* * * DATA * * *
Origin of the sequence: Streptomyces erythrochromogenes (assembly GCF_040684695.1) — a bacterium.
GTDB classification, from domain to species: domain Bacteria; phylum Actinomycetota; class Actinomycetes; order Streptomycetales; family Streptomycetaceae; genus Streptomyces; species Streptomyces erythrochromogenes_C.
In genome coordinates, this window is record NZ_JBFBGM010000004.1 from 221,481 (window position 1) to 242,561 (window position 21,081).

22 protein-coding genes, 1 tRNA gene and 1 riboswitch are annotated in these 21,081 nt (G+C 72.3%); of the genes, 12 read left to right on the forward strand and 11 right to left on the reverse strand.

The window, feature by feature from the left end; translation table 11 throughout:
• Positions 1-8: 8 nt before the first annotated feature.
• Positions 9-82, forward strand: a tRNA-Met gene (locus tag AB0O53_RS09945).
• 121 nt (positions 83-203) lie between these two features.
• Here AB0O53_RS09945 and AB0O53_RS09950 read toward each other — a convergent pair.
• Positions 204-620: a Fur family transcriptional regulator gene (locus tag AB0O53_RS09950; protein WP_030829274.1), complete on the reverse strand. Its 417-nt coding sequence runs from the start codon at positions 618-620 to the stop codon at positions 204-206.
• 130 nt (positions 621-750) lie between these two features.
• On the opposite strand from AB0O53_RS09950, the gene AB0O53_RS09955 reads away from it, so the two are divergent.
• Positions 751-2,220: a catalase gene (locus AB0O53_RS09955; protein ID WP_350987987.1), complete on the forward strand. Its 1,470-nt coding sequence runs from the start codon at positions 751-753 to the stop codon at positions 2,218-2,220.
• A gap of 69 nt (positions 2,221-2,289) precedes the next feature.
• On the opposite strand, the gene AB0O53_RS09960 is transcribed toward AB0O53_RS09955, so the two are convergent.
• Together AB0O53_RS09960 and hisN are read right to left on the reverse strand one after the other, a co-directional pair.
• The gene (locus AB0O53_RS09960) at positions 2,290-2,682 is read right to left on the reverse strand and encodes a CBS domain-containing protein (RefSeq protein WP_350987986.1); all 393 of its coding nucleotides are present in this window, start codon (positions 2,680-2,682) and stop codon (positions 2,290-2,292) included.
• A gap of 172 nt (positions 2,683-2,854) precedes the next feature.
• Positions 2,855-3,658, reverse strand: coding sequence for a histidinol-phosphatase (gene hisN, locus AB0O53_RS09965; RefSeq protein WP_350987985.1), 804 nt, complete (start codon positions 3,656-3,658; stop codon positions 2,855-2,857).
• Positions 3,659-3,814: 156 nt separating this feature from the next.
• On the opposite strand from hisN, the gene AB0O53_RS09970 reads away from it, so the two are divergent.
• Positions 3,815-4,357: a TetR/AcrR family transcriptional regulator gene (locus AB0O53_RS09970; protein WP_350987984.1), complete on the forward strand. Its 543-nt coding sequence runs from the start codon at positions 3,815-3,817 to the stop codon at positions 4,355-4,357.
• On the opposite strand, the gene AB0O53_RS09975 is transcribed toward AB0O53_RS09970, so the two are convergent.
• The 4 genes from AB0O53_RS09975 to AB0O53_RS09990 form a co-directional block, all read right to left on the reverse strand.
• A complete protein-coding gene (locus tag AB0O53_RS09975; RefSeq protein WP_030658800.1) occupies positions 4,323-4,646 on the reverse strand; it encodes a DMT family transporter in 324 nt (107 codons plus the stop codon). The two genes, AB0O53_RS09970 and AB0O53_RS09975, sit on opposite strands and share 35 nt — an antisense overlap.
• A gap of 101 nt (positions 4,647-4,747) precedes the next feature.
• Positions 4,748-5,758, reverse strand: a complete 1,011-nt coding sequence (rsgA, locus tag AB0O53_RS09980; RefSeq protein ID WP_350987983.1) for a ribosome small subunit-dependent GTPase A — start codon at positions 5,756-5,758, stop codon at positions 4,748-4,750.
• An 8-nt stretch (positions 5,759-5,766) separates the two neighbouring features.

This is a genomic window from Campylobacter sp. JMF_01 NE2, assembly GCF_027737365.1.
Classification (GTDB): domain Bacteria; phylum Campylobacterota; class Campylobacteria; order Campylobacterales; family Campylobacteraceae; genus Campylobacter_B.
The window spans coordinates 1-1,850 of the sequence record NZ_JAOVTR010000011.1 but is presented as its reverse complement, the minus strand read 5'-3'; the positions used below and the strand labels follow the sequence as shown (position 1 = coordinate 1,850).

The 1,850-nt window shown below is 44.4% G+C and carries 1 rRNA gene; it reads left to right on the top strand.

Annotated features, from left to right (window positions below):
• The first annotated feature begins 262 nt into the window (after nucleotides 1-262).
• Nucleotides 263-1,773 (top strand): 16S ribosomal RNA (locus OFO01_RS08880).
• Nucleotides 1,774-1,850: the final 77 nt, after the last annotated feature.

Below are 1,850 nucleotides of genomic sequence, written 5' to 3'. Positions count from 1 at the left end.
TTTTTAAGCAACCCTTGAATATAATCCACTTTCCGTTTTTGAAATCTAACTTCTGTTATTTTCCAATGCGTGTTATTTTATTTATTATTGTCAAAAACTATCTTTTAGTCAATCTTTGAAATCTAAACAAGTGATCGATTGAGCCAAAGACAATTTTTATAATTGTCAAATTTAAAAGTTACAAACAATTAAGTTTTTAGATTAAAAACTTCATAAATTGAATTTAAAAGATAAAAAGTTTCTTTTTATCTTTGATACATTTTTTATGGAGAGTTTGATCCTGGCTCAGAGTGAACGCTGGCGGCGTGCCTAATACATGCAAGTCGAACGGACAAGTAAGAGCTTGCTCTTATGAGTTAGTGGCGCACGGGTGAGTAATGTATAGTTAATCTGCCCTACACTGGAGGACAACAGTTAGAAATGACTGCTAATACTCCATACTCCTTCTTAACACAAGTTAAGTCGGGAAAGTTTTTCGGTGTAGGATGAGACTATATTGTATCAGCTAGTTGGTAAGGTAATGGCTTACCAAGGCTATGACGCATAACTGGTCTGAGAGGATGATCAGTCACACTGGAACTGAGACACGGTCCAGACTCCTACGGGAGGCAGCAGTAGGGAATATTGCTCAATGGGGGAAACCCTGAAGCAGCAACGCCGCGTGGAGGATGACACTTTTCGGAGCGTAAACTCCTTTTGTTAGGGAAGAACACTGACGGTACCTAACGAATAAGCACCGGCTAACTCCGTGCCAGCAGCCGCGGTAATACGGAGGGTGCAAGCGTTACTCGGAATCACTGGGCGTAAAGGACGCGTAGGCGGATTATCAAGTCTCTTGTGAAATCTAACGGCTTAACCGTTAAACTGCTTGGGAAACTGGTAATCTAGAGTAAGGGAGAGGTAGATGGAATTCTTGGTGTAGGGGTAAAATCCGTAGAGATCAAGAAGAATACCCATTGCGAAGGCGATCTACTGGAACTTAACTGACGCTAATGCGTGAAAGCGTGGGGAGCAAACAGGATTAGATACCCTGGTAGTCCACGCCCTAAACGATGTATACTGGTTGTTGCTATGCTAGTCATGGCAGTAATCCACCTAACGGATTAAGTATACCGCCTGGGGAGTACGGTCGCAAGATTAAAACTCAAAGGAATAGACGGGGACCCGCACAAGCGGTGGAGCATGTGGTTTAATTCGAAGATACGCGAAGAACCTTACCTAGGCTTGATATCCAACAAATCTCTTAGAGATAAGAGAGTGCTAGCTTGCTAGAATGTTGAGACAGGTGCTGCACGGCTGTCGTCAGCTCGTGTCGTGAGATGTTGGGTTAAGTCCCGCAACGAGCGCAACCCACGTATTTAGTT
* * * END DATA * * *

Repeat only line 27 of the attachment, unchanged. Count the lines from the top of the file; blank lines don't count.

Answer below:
• Positions 4,748-5,758, reverse strand: a complete 1,011-nt coding sequence (rsgA, locus tag AB0O53_RS09980; RefSeq protein ID WP_350987983.1) for a ribosome small subunit-dependent GTPase A — start codon at positions 5,756-5,758, stop codon at positions 4,748-4,750.